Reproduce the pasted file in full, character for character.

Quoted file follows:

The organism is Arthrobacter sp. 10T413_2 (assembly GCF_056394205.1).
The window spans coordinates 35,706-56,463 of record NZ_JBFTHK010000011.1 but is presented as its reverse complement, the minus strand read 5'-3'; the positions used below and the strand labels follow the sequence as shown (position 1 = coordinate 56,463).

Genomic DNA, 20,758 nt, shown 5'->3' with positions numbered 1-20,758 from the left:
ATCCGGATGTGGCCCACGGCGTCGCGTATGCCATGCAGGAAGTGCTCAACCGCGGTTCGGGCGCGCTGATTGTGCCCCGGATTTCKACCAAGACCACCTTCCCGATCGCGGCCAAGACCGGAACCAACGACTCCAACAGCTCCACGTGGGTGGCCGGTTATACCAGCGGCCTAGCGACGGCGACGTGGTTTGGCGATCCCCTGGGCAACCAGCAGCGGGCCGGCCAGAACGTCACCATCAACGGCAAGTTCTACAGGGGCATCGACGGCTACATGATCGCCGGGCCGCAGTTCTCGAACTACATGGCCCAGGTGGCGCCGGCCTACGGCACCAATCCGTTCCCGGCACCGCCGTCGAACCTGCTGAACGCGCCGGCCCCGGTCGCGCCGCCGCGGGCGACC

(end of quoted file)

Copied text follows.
The organism is Arthrobacter sp. 10T413_2 (assembly GCF_056394205.1).
The window spans coordinates 35,706-56,463 of record NZ_JBFTHK010000011.1 but is presented as its reverse complement, the minus strand read 5'-3'; the positions used below and the strand labels follow the sequence as shown (position 1 = coordinate 56,463).

Genomic DNA, 20,758 nt, shown 5'->3' with positions numbered 1-20,758 from the left:
ATCCGGATGTGGCCCACGGCGTCGCGTATGCCATGCAGGAAGTGCTCAACCGCGGTTCGGGCGCGCTGATTGTGCCCCGGATTTCKACCAAGACCACCTTCCCGATCGCGGCCAAGACCGGAACCAACGACTCCAACAGCTCCACGTGGGTGGCCGGTTATACCAGCGGCCTAGCGACGGCGACGTGGTTTGGCGATCCCCTGGGCAACCAGCAGCGGGCCGGCCAGAACGTCACCATCAACGGCAAGTTCTACAGGGGCATCGACGGCTACATGATCGCCGGGCCGCAGTTCTCGAACTACATGGCCCAGGTGGCGCCGGCCTACGGCACCAATCCGTTCCCGGCACCGCCGTCGAACCTGCTGAACGCGCCGGCCCCGGTCGCGCCGCCGCGGGCGACC